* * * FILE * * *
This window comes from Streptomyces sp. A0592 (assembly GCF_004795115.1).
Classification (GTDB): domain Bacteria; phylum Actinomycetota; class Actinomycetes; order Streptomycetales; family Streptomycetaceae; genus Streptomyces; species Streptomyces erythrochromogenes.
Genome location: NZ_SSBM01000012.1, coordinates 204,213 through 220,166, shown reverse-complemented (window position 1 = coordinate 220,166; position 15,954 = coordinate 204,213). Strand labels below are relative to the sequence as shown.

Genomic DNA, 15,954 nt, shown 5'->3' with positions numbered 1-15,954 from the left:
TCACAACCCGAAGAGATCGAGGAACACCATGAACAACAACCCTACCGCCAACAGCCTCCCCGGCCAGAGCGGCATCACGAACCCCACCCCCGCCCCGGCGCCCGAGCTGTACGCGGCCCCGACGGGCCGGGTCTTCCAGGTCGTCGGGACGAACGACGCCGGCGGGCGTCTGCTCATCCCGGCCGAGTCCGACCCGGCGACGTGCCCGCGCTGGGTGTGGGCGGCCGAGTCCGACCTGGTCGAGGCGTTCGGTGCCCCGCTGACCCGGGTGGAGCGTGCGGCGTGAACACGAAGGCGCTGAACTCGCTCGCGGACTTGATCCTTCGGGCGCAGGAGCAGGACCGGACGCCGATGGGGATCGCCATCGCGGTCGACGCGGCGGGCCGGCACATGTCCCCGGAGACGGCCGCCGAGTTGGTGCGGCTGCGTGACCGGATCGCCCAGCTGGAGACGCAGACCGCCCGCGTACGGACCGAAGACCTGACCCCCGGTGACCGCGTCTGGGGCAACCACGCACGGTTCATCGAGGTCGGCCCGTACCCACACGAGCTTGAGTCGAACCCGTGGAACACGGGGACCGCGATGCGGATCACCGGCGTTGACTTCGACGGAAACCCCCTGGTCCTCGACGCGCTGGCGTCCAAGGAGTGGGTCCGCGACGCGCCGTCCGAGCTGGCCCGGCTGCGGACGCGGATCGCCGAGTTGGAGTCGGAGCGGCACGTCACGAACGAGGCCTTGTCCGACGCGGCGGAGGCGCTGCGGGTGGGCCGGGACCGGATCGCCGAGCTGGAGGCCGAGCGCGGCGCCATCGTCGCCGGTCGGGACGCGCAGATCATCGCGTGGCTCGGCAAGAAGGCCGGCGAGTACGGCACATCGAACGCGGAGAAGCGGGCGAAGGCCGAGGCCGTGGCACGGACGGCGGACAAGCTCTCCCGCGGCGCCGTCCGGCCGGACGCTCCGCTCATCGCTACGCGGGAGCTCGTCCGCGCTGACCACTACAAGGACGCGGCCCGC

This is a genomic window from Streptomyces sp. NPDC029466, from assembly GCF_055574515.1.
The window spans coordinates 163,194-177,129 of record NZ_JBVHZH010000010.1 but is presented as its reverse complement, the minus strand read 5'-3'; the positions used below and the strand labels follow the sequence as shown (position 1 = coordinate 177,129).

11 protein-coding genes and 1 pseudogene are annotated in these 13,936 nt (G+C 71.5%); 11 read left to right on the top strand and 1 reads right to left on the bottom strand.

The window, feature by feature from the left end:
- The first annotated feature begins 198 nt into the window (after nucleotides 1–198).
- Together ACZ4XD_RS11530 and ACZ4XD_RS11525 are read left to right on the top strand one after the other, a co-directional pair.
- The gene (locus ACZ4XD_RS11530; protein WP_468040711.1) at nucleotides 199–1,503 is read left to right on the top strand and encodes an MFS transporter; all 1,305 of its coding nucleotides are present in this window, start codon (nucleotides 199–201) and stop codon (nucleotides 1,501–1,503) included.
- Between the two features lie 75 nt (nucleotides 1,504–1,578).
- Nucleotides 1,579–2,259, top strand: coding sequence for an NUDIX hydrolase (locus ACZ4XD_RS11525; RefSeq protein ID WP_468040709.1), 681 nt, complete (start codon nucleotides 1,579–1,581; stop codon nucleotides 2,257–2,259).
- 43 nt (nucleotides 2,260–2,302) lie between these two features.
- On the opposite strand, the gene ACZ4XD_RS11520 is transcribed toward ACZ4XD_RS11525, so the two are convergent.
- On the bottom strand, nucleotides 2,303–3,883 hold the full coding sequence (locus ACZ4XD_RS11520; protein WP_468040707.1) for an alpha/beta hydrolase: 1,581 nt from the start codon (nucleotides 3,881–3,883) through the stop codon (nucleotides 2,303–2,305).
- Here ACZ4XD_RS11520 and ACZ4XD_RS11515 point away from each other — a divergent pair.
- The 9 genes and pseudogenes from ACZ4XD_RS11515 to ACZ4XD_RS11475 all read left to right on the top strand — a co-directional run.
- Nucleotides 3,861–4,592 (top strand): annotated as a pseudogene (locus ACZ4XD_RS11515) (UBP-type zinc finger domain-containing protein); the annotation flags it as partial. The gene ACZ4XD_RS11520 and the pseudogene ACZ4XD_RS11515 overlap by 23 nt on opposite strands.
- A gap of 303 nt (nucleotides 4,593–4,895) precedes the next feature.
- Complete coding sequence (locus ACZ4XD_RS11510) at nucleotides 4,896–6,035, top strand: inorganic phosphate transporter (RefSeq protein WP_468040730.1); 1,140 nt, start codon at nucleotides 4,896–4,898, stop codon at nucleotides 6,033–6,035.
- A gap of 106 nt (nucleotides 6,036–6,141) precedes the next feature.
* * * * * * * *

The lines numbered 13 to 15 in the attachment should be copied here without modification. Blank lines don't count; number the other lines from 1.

- Between the two features lie 75 nt (nucleotides 1,504–1,578).
- Nucleotides 1,579–2,259, top strand: coding sequence for an NUDIX hydrolase (locus ACZ4XD_RS11525; RefSeq protein ID WP_468040709.1), 681 nt, complete (start codon nucleotides 1,579–1,581; stop codon nucleotides 2,257–2,259).
- 43 nt (nucleotides 2,260–2,302) lie between these two features.